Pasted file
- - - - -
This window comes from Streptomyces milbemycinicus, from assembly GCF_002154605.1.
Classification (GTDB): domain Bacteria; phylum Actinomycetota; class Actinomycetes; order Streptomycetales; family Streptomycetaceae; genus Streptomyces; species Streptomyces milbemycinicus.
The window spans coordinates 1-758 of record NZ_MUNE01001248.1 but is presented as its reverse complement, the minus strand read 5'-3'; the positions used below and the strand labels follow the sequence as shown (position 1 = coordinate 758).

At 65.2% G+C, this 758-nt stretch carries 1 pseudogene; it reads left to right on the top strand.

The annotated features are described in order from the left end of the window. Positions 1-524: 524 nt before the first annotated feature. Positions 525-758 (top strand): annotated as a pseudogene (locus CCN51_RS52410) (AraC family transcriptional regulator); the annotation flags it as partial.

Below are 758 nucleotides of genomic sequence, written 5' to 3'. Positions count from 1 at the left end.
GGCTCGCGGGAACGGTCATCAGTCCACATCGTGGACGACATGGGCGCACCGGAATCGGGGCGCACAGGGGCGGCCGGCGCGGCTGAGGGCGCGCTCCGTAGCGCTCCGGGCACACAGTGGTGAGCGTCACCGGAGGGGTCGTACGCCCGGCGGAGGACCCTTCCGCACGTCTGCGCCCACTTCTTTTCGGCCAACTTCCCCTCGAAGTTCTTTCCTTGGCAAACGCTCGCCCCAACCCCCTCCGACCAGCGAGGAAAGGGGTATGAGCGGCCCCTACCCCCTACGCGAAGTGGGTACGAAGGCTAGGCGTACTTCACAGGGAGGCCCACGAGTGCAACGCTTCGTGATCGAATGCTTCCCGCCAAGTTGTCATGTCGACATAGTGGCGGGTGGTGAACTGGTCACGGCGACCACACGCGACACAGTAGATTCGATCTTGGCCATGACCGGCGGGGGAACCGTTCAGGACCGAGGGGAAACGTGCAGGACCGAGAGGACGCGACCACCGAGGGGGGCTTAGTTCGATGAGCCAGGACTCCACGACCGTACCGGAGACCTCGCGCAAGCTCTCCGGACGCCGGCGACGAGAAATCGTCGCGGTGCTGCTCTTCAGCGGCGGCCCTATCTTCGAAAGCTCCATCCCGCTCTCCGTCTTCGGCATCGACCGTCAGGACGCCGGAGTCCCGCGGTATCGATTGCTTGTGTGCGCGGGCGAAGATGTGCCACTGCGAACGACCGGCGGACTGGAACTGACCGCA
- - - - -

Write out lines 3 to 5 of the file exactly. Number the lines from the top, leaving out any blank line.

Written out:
The window spans coordinates 1-758 of record NZ_MUNE01001248.1 but is presented as its reverse complement, the minus strand read 5'-3'; the positions used below and the strand labels follow the sequence as shown (position 1 = coordinate 758).

At 65.2% G+C, this 758-nt stretch carries 1 pseudogene; it reads left to right on the top strand.

The annotated features are described in order from the left end of the window. Positions 1-524: 524 nt before the first annotated feature. Positions 525-758 (top strand): annotated as a pseudogene (locus CCN51_RS52410) (AraC family transcriptional regulator); the annotation flags it as partial.